Friday, March 18, 2005

Our third world economy

From the 3/18/2005 LANL NewsBulletin:

Feb. 25, 2005
Our third world economy

In some third world countries, basic goods and services can only be obtained by providing the appropriate bribe. This undermines the integrity of those societies, degrades the work ethic and hides the true cost of doing business.

Increasingly at the Laboratory, basic goods and services can only be obtained by paying an extra surcharge - not so different in some ways from how such third world countries operate. Apparently our recursive taxation system is insufficient to fully obscure the growing cost of doing business. We can more effectively hide our huge overhead from sponsors by invoking service fees for organizations to do their jobs. Dosimeter badges now require a monthly fee, and there are SM-30 delivery charges. There are fees for hiring employees and student. There’s even a new SCIF space charge. Oh, wait, you don’t actually have space in a SCIF? No problem, we can make that a people charge by taxing SCI clearances.

This fee-for-service approach is only going to grow. Can pay toilets and parking meters be far off?

I don’t want to be left behind, so I am hereby announcing my own fees for service as follows:

Preparing any approval form where writing for the justification or business purpose that, “The voices in my head made me do it” works fine: $18.

Preparing any approval form where the cost of preparing the form, obtaining necessary signatures, and filing the document exceeds the cost of the requested action or item by a factor of three: $40.

Preparing any approval form that has no chance of ever being disapproved: $20.

Preparing a conference attendance approval form for a conference with fewer than 30 total attendees so that the Department of Energy can be reassured than no more than 30 Lab personnel will attend: $100.

Reading a slick, glossy, full-color poster on any Lab bulletin board praising a project that is nowhere near complete, and that will probably ultimately fail miserably: $3. When that same poster has a photo of a person or persons standing around doing nothing: $5.

Responding to any panic corrective action, training, or compliance matter that requires me to get a new password: $20.

Each time the LDRD rules and timelines change: 5 cents.

Using any required training or Lab Web site that clearly hasn’t been alpha tested: $50.

Watching live LABNET video where the video bandwidth exceeds the useful information content by six orders of magnitude: $85/hour.

Reading a weekly log of the activities of a senior manager when nothing in there interests me: $10. Reading the same log when nothing in there could possibly interest anybody: $20.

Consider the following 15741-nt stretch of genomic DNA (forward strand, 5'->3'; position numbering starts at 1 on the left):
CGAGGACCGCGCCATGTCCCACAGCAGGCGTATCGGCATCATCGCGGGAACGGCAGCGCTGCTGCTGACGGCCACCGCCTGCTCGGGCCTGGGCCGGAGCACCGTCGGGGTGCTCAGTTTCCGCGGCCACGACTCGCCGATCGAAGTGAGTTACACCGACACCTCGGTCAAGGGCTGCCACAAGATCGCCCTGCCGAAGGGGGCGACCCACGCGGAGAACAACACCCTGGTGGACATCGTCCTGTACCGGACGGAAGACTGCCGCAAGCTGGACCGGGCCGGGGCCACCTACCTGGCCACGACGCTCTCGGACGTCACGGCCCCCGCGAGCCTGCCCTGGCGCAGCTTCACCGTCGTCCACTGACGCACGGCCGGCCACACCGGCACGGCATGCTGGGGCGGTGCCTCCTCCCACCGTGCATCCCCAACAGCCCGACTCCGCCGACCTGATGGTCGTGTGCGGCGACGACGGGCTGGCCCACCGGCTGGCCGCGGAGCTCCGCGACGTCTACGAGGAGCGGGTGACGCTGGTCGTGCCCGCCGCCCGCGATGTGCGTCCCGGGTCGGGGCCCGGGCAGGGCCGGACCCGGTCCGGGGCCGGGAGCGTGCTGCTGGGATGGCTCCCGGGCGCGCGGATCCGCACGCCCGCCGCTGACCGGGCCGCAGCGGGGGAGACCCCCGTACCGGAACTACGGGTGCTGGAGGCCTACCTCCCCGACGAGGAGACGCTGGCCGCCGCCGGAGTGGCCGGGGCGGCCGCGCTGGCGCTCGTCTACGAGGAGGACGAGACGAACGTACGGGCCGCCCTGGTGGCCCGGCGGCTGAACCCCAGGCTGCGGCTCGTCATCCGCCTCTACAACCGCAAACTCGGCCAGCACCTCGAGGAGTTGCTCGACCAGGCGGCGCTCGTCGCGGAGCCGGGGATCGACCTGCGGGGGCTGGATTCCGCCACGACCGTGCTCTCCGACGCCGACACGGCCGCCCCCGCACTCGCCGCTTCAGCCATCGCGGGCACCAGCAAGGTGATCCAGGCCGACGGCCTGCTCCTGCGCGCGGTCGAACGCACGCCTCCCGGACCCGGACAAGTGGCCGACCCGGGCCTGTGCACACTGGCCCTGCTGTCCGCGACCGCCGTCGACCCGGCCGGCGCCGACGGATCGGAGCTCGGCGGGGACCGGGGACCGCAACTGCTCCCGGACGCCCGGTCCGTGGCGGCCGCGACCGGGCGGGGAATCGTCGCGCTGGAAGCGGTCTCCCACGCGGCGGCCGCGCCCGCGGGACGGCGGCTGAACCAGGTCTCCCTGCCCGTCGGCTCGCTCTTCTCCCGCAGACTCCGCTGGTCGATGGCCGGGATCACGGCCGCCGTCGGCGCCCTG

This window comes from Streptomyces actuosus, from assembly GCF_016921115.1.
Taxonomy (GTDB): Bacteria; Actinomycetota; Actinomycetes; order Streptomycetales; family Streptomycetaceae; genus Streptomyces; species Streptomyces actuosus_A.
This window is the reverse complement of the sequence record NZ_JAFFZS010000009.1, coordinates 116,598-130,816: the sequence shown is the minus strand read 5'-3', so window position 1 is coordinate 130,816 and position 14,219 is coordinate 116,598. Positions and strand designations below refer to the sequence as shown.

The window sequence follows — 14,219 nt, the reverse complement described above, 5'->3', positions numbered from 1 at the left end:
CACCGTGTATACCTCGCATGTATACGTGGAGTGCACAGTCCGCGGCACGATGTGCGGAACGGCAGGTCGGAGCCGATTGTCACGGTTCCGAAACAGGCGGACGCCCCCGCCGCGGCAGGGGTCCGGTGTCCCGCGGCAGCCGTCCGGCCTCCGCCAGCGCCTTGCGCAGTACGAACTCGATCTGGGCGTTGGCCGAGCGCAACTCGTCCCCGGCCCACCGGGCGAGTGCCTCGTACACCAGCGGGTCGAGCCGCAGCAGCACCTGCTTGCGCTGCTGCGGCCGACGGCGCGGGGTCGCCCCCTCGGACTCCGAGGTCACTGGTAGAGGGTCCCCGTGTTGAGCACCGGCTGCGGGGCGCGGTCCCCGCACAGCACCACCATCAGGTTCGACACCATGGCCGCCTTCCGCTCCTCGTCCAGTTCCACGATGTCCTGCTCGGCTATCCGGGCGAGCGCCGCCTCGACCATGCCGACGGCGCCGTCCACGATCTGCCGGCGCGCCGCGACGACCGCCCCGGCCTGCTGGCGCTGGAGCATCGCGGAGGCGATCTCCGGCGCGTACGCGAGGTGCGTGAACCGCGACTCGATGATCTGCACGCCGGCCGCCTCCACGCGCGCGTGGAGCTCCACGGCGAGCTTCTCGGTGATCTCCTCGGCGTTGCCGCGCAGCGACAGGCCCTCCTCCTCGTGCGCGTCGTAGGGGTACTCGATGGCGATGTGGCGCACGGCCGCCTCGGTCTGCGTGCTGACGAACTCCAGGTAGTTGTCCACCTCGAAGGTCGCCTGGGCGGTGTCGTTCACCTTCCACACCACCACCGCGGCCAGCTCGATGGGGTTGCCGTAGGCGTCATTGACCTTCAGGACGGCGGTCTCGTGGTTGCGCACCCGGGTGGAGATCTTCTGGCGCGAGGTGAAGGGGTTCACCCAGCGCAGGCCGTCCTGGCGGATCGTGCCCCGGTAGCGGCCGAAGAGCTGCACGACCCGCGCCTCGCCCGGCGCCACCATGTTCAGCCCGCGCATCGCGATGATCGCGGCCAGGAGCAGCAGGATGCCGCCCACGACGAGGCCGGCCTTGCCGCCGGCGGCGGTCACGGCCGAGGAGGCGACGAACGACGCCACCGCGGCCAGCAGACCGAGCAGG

Reading an account of a Lab retreat when the phrase “in full retreat” fails to appear: $10.

Installing software when the installation instructions for PCs exceeds two pages, while those for the Mac say, “Double click on the install icon”: $100.

Anytime I am forced to procure an item from a Just-Somewhere-in-Time (JIT) or other vendor that costs twice as much and takes 10 times longer to arrive than is available on the Internet: $9.

Being told the furniture salesperson (a.k.a. “designer”) who is required for all furniture purposes is there to save the Lab money: $155.

Being told that a rolling plastic lab cart is “furniture”: $3,000.

Reading a Public Affairs spin-doctor press quote that causes me to wince, groan, snicker, or blush, or that makes my stomach hurt: $20.

Providing a copy of this fee schedule: $2. Providing a copy of this fee schedule along with a slick, glossy poster showing me standing around doing nothing: $65.

I conservatively estimate this fee schedule should generate $22 million annually for me. Now, I don’t want to be greedy, so I am more than willing to make 6 percent of this available for LDRD projects. (Submit your proposals in 11 point Atlantis Scrawl font. The first paragraph on each page must be identical to the last paragraph on the previous page, and the proposal should be signed in orange ink by someone who is both forklift certified and a derivative classifier. No proposal will be considered that contains the word “irregardless” because the review committee doesn’t know what that means).

--Roger Johnston

Comments:
Thanks for a good laugh. You have a point. I think we reduced the overhead 2 % this year. hmmmm.
 
Roger, this was well worth reading. I kept thinking - when will the "priceless" part come in. It is exactly this bad. Especially the one you did on LDRD...sad, but true.
 
The LANL slang for this phenomenon is "stealth overhead". It is the management art of concealing overhead costs in program expenses. Stealth overhead has been increasing for years, and its growth has accelerated under Nanos. Examples include charging programs for time spent serving on Lab committees or in training, paying double or triple facility repair costs with the new KSL contract, having to hand carry documents through the bureaucracy for multiple signatures in order to meet program deadlines, having to maintain separate accounting books for your projects because the CFO analysts can't do arithmetic, etc. Of course, the most blatant use of stealth overhead was to charge programs for the Lab shutdown. So far, there is no end in sight to the rapid growth of stealth overhead.
 
Having to go to HR in TA-3 and "prove" that I am a US citizen after having my clearance renewed 3 times because they lost the original documentation and threatened to put my name on a special list that would go to the Director - $500.
 
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